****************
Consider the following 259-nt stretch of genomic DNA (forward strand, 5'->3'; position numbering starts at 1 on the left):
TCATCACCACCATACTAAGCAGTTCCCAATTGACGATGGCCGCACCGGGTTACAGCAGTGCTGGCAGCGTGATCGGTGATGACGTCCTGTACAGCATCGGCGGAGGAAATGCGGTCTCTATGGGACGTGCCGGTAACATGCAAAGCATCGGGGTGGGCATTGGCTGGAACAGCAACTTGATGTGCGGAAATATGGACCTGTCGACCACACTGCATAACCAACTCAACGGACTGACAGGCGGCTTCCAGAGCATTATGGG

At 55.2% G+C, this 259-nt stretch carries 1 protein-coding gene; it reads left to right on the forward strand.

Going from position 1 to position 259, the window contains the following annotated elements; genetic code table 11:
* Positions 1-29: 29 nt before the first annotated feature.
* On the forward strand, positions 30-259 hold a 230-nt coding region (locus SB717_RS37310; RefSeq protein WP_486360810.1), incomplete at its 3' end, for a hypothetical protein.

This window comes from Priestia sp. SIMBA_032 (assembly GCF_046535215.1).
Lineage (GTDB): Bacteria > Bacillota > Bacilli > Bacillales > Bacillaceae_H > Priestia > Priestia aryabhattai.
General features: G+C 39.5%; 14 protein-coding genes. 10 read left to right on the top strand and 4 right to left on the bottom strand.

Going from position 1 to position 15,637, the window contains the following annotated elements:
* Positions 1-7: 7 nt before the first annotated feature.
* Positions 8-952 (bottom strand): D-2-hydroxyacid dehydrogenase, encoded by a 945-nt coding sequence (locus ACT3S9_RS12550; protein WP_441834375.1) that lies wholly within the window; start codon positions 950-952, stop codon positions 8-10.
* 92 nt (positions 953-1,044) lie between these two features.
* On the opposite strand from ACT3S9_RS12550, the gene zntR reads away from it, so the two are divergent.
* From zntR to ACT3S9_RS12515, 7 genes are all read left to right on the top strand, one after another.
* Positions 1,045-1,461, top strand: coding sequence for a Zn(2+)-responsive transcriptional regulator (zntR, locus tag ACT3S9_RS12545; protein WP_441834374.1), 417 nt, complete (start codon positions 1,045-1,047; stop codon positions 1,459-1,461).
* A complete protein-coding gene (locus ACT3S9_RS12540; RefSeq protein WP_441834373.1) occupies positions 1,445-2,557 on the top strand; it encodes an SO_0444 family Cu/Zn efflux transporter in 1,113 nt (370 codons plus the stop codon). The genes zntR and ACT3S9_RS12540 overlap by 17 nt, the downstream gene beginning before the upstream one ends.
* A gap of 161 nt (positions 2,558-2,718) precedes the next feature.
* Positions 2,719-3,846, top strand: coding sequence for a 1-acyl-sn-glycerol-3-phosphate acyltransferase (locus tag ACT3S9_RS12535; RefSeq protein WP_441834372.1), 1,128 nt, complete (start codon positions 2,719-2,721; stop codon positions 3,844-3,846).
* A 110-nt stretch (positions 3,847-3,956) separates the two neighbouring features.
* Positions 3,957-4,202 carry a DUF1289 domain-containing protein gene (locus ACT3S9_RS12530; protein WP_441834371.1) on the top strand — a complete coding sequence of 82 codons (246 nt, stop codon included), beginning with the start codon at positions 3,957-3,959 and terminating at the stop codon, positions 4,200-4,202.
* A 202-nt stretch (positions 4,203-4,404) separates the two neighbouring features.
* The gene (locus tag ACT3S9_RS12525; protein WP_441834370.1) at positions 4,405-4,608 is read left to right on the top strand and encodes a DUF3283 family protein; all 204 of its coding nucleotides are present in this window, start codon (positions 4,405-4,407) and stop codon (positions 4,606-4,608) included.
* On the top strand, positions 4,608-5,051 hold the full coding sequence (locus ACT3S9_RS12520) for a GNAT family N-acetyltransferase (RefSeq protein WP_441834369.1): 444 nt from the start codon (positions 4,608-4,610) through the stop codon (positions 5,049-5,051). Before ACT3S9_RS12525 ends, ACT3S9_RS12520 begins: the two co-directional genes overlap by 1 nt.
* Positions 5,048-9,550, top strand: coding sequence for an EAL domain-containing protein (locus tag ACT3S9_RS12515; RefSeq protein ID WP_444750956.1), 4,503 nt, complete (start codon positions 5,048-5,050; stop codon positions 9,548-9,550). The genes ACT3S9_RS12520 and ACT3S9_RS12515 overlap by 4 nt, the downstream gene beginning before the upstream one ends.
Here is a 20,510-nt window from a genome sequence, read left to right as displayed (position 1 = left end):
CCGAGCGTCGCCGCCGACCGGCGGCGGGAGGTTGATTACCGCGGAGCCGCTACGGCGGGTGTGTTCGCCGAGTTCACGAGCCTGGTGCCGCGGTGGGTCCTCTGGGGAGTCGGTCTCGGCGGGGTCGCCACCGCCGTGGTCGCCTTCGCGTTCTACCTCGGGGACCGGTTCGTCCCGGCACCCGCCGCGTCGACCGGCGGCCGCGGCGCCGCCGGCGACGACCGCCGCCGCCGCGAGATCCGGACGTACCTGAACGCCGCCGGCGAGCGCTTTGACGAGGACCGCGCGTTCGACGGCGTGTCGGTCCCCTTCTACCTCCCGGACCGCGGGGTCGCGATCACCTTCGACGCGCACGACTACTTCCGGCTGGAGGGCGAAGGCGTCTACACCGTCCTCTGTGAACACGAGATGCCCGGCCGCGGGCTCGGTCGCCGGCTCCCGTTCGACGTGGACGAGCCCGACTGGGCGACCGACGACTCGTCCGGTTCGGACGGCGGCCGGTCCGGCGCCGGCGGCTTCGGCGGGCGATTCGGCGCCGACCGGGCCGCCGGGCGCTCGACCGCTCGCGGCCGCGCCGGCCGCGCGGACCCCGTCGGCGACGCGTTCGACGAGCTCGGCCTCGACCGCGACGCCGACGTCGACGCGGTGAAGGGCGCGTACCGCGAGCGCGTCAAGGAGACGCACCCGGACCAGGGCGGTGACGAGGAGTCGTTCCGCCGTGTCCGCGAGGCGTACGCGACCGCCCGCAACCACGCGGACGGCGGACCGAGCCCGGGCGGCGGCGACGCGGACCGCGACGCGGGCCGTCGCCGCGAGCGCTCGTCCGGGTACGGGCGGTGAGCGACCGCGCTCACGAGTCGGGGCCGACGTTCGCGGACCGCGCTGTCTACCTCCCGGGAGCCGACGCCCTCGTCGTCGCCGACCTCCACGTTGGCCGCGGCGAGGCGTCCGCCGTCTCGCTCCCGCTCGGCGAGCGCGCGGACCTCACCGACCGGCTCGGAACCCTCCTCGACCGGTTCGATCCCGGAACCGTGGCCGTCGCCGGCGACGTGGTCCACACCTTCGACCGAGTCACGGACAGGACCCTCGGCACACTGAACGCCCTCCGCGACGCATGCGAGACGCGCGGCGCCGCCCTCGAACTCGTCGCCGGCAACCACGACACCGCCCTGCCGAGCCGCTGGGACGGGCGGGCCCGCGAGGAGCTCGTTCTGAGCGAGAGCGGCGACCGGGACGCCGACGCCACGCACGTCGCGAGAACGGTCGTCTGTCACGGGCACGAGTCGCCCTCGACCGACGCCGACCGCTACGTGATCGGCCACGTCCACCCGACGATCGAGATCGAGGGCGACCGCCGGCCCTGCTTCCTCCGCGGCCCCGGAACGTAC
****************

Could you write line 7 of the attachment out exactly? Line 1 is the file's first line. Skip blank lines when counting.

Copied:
This window comes from Priestia sp. SIMBA_032 (assembly GCF_046535215.1).